least certain that if animals could think Ti'
and speoak, t he reflections we have put
into their mouths would be very natural
and~ approp~riate, and from their point rej
of view, oven reasonable.
Tfime wvas wvhen, from this point of
observation, we were much greater sin- L
ners than we arc now. In former days, do
and not so long- since, either, the horn
industry was o considerable importance E
in this country. T1here are, indeed, Su
ploenty of people who are by no means
wvillhng to confess themselves old, who
rernember when this material was used teri
for a multitude of purposes for which nic
glass and various metals are now em- ere
ployed. We are apt to think with pity v
)f our forefathers, who used it for their J*
amps, and lanterns, and windows; but
t is as well to remember, on the other
innd, that it possessed several recomn
nondations, by no means to be despised.
['rue, it was not so transparent as could
ave been wished, nor in those earlier
lays was it turned out of hand so antis
ically as it has been by the skill of
aore recent times. But then it required
good deal of breaking, and so our an
estors were spared some of the irrita
lonse which we unfortunate, mortals
ave to endure. In other directions the
ubstitution of glass for horn has more
o be said in its favor. The modern
umbler, for example, is a distinct im
rovement upon the drinking-horn
vhlich it has supplanted.
At the present time-to come to sober
acts-horn is used for the most pant in
he manufacture of combs, knife-han
lies, and mouth-pieces of pipes, al
houghi it is employed also, to a limited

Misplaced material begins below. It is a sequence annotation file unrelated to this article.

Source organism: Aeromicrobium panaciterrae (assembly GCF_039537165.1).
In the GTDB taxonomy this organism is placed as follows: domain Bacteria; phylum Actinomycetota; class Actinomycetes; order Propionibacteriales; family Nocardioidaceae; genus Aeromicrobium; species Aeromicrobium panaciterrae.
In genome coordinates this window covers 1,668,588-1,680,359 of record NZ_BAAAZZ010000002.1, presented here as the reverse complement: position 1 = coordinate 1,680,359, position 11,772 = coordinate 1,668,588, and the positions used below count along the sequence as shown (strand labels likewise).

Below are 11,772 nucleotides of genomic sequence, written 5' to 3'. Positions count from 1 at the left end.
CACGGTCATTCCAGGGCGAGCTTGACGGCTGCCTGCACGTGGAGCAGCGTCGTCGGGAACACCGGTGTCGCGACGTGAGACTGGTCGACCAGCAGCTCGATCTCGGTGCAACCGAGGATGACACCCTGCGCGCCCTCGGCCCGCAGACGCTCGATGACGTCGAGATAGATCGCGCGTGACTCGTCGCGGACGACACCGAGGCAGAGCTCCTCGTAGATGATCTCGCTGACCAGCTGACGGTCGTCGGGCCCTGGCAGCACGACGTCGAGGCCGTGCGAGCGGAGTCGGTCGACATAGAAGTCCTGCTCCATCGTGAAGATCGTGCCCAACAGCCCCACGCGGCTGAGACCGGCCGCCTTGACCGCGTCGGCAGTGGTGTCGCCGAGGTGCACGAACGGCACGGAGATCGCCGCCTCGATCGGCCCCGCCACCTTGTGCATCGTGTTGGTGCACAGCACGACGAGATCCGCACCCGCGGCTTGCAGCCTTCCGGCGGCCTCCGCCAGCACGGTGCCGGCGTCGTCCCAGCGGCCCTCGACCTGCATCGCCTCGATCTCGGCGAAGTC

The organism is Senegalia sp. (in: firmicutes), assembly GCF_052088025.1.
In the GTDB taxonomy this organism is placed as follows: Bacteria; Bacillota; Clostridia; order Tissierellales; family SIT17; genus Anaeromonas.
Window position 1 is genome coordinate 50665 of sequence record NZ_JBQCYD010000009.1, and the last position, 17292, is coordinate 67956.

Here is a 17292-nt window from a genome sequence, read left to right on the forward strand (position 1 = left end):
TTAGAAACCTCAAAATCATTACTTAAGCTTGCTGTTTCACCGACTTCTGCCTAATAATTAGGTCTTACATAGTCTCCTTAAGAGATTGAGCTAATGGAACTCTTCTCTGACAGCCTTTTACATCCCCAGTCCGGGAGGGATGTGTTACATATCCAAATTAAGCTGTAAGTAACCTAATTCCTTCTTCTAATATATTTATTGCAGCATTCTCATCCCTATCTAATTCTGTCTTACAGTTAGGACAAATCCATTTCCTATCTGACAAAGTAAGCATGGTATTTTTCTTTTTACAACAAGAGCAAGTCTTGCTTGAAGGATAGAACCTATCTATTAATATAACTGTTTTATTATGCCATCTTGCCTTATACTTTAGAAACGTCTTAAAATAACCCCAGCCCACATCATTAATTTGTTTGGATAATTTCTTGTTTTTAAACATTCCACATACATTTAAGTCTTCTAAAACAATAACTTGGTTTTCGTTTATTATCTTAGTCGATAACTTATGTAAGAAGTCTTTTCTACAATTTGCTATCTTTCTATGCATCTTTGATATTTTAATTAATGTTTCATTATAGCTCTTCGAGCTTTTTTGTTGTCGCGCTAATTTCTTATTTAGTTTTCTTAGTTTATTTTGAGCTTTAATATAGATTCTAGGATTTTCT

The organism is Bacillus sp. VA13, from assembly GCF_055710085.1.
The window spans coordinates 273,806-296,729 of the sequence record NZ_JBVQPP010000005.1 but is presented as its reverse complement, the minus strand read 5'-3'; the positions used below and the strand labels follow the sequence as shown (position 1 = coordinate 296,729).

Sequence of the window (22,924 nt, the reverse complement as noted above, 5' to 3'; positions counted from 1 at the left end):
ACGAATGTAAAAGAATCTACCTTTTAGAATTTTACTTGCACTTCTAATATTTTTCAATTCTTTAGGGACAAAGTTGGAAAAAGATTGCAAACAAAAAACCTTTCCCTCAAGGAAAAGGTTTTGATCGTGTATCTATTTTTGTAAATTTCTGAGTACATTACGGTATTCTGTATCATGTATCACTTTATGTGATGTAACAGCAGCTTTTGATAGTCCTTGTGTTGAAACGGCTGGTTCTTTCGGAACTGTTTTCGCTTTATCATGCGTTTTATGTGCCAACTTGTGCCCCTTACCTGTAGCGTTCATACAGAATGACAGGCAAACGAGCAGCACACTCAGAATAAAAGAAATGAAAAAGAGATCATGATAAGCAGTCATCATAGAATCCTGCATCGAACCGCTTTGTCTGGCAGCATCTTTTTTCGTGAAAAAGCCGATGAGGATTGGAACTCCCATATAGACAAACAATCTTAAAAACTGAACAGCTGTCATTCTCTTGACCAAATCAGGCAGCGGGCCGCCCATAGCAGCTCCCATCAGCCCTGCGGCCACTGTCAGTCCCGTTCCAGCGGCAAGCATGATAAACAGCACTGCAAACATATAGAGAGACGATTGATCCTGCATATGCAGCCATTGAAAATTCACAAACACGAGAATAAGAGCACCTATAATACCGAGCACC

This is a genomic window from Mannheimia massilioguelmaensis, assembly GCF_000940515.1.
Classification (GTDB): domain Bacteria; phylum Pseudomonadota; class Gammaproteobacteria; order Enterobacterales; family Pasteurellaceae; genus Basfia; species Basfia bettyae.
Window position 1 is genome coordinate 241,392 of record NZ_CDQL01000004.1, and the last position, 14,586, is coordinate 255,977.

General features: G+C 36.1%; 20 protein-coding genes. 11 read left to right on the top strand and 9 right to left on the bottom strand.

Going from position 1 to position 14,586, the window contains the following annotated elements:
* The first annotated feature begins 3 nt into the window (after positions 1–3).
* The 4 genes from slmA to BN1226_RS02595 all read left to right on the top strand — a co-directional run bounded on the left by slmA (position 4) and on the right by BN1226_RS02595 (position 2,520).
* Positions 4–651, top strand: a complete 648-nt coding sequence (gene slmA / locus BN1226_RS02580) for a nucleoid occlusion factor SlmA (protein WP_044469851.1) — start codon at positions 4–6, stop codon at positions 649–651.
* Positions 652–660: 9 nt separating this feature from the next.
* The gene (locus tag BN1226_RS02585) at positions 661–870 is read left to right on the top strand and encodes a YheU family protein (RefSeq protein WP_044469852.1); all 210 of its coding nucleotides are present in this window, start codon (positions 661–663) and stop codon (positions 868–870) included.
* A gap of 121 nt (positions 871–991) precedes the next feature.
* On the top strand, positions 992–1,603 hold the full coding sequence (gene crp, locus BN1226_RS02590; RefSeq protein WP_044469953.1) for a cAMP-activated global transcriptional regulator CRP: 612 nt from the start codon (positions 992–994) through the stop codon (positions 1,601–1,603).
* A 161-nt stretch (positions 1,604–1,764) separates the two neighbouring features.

txtent, for fancy articles. It is still
ItilizedJ, too, for the hunting-horn, but
he orchestral instruments denominated
'horns," are now made of brass.
trnge to say, one of the best kinds of
ora ior artistic purposes Is that for
vleh we are indebted to the comely
mud graceful rhinoceros, and it is so be
-ause it is soid instead of being hollow,
us most other horns are. It is worth
toting, too, that although the braeder
ins done much to improve the flesh of
omesticated animals, it does not ap
>ear that any improvement has been
uperinduced either in the size or ter
uire of the horns. It is sur ested, in-.
heed, that the horns of w 1 animale
are more permanent than thoefth
lomiesticated races. o
Good taste is sometimes as useful as
mioney ;. indeed it has a pecnniary value
>f its own. How often do we see a
sheap but tastefully, planned and ar
ranged cottage exceedmng in attractive-a
iess the spacious and costly but ill-con
trlved dwellins I The difference be
~wesn taste adthe want d it is strik
ugly manifested in the laying out of
nrn4s and thie planting of trees and
srb.And it is also manifest in other
wy.O na e e wh
in11.druss1 M w av w his tailor frina a
WIT AND VSDO.
-When ou fret said fume a$ the pet
III$ oflferememhar that the wheels
lob go round witlhut oreaking last
gesL-t . Y. Hetd.
-One of the best rules In oonversa
. is, never to say a thing which any
the company oam reasonably wish
I been left unsaid..-Boti.
-A cow at Pittston. N. Y., ate up a
tion of a spring beI before her own